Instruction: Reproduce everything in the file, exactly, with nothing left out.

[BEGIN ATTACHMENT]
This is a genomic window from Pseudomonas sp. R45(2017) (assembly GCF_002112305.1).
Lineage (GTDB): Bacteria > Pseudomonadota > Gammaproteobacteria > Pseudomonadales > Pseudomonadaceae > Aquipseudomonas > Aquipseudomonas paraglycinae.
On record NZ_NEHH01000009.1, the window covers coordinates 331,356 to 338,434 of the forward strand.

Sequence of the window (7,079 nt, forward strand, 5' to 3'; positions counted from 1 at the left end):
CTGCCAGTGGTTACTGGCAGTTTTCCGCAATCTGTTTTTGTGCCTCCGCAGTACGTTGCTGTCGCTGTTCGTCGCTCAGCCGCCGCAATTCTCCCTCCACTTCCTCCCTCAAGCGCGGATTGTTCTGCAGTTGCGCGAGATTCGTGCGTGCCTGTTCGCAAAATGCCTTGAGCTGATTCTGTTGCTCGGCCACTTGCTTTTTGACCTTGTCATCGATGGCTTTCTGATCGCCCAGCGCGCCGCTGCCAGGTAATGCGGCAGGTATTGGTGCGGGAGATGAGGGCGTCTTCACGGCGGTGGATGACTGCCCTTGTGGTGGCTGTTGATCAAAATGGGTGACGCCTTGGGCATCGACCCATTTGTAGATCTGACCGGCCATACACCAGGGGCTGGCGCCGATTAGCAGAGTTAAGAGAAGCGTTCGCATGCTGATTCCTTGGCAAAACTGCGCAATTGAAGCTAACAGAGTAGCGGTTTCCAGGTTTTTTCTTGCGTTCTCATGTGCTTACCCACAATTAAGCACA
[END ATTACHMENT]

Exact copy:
This is a genomic window from Pseudomonas sp. R45(2017) (assembly GCF_002112305.1).
Lineage (GTDB): Bacteria > Pseudomonadota > Gammaproteobacteria > Pseudomonadales > Pseudomonadaceae > Aquipseudomonas > Aquipseudomonas paraglycinae.
On record NZ_NEHH01000009.1, the window covers coordinates 331,356 to 338,434 of the forward strand.

Sequence of the window (7,079 nt, forward strand, 5' to 3'; positions counted from 1 at the left end):
CTGCCAGTGGTTACTGGCAGTTTTCCGCAATCTGTTTTTGTGCCTCCGCAGTACGTTGCTGTCGCTGTTCGTCGCTCAGCCGCCGCAATTCTCCCTCCACTTCCTCCCTCAAGCGCGGATTGTTCTGCAGTTGCGCGAGATTCGTGCGTGCCTGTTCGCAAAATGCCTTGAGCTGATTCTGTTGCTCGGCCACTTGCTTTTTGACCTTGTCATCGATGGCTTTCTGATCGCCCAGCGCGCCGCTGCCAGGTAATGCGGCAGGTATTGGTGCGGGAGATGAGGGCGTCTTCACGGCGGTGGATGACTGCCCTTGTGGTGGCTGTTGATCAAAATGGGTGACGCCTTGGGCATCGACCCATTTGTAGATCTGACCGGCCATACACCAGGGGCTGGCGCCGATTAGCAGAGTTAAGAGAAGCGTTCGCATGCTGATTCCTTGGCAAAACTGCGCAATTGAAGCTAACAGAGTAGCGGTTTCCAGGTTTTTTCTTGCGTTCTCATGTGCTTACCCACAATTAAGCACA